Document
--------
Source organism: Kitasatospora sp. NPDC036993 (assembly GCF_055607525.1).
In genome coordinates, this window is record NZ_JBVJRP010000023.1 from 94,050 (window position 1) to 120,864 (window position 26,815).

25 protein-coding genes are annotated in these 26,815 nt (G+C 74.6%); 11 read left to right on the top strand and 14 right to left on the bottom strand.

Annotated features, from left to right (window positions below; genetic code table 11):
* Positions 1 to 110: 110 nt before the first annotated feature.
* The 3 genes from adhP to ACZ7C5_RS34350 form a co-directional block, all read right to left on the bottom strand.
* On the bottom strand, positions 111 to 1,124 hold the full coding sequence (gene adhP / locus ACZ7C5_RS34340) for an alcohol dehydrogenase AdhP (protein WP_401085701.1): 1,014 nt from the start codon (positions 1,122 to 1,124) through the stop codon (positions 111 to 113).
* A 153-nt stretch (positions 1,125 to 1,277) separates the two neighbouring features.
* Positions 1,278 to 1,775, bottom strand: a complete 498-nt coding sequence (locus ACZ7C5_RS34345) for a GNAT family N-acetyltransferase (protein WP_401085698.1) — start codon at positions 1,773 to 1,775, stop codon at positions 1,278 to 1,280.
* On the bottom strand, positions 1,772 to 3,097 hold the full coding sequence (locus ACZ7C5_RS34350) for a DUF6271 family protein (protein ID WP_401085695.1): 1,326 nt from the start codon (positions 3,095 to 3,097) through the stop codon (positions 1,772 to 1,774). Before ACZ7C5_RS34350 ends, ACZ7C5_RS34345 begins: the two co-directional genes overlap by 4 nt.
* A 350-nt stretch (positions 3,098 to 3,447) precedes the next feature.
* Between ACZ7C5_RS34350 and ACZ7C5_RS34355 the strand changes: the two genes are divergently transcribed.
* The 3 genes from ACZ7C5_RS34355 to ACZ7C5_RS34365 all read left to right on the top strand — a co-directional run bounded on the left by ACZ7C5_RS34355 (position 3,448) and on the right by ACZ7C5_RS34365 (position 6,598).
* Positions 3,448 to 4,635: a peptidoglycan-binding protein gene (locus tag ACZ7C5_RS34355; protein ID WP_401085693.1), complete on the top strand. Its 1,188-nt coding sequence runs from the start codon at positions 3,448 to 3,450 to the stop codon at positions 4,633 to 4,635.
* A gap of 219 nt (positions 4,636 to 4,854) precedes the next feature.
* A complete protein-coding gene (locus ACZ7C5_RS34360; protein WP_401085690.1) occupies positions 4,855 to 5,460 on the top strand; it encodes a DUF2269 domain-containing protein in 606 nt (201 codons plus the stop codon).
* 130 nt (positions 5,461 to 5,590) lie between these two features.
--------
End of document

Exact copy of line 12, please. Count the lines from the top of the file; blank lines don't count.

* Between ACZ7C5_RS34350 and ACZ7C5_RS34355 the strand changes: the two genes are divergently transcribed.